In the very near future we will see the design of classrooms flourish like never before. This is driven by a basic feature of human nature. It is a form of "irrational exuberance." It is similar to the response people have knowing someone will die; you want to show your deepest caring. Or, in some cases, a married couple, knowing the marriage is not going well, will try to save it by exchanging extraordinary gifts. In K-12 schools this is being played out by pretending classrooms are the center of the universe. This phase will retract in 10 years. In higher education, campuses are desperate to survive as seen by the flourish of "signature" architecture. Think of these buildings as tombstones.
      The question “what will schools look like in the future” is probably the most common and misunderstood aspect of what I have been working on. We talk about what is the best school design, we have conferences to discuss our ideas and we give awards to those that fit our preconceptions. If we could only solve this problem, all would be fine! In our effort to simplify things we begin to think as if one size fits all. Most people will say they do not think this way, however the pattern is in fact there. Prototype schools are an example of this carried to the extreme. In the future, the traditional school will not be replaced by a new, better design. Rather, we are developing options to the traditional school. It was these options (alternatives) that are innovative that we focused on in Amsterdam. In the future we will continue to have traditional schools (but less of them), optional schools that are similar to traditional schools (often the case in the expansion of parochial schools) and innovative alternatives. As to what they will look like, it is safe to say that virtually any future design concept exists today, in some form, somewhere on this earth.

William DeJong: The box. You’re right, we are not likely to get rid of it soon, but it is going to go. But it won't go until we get rid of the organizational structure as we know it today. Even if the teacher is no longer the dispenser of information and we embrace more student centered approaches, more hands-on learning, as long as we have 20-25 students to a teacher we will have 900 square foot boxes and lots of them. Until we embrace differentiated or alternative staffing and organizational approaches we will be stuck in the box.
       Is there a need for the box? Yes, we all have them; we call them large conference rooms. But we all need an office, the ability to collaborate in teams, a lap top computer, a place to workout and a coffeepot.  Kids are no different.We are warehousing kids because we haven't been able to come up with a better way to supervise them (along with a lot of other issues) so we try to do all of these things within the box.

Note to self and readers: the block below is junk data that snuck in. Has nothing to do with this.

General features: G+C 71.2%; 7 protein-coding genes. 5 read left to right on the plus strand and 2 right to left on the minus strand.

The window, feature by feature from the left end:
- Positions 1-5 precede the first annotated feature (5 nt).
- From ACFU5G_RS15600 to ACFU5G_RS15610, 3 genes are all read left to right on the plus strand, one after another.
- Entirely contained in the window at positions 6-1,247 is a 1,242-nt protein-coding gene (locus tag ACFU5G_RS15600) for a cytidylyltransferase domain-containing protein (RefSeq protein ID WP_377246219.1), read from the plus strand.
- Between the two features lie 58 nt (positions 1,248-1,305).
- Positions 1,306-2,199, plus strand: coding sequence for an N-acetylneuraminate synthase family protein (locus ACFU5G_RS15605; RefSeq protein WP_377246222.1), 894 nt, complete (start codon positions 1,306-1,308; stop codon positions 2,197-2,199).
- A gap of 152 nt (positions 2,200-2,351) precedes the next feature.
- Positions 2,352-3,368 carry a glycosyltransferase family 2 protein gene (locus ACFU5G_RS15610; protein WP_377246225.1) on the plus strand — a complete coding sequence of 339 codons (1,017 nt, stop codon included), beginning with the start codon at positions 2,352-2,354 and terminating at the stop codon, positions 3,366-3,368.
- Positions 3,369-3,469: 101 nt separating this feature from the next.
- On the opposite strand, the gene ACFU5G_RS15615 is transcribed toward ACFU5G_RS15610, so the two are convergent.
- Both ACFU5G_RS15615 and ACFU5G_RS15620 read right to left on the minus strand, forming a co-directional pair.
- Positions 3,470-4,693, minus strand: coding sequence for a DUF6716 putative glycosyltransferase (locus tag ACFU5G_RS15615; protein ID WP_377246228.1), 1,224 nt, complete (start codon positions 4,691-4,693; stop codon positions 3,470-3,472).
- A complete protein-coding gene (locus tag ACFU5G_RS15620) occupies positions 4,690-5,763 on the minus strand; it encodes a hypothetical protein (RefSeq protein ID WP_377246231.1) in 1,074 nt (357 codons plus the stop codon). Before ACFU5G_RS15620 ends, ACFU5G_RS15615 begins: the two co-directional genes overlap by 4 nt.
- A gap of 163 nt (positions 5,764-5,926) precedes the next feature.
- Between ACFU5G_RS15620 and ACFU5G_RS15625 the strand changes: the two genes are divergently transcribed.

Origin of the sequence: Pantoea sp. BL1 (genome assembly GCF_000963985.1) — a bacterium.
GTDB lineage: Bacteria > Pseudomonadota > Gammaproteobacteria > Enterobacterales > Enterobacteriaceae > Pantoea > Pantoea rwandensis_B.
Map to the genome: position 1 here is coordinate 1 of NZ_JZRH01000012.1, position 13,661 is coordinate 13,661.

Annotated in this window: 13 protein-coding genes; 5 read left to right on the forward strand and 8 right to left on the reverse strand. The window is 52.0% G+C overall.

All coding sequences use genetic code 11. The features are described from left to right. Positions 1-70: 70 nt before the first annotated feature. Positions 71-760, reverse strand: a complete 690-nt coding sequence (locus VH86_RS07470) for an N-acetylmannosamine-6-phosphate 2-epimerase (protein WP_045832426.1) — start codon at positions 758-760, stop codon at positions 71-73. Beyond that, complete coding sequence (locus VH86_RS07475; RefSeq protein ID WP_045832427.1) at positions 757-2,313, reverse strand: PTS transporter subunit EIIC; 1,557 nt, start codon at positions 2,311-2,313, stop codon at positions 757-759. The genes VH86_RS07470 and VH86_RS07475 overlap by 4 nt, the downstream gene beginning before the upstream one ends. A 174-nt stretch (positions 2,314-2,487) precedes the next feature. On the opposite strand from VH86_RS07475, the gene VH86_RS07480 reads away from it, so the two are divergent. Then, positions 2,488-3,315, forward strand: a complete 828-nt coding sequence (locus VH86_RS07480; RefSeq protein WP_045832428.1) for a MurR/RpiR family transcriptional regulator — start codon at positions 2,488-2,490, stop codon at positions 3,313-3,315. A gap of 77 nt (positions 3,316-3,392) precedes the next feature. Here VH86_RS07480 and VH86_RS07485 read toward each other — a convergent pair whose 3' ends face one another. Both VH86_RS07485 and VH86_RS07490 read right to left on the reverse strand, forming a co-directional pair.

We all know the student's classroom is his/her environment.  It is the home, the kitchen table, the bedroom, the library, the recreation center, the street, the church, the car, the park, the radio, the TV -- wherever the student learns.
       Then there is the classroom, the 900 sq. foot box.  Furniture will be come more flexible, moveable, comfortable and durable.  Technology will be ever present.  We'll be able to create individual, small group and total group spaces. Lots of natural light and artificial lighting will be better; more attention will be paid to air quality.  We'll have the ability to collaborate with the box next door and other boxes within the same area of the building.  Occasionally students will even be permitted to go outside the box to another box of comparable size that has more specialized tools.
       School will look like a cross between a home, an office building, a video arcade, a library, a fitness center and a food court all integrated.  Students will have a sense of belonging; they will have their own offices and project areas.  They will have clear objectives and a sense of accomplishment.  They will be doing meaningful work in inviting environments.  This multiple use of facilities and the multiple approaches to learning will necessitate diverse sizes of learning environments.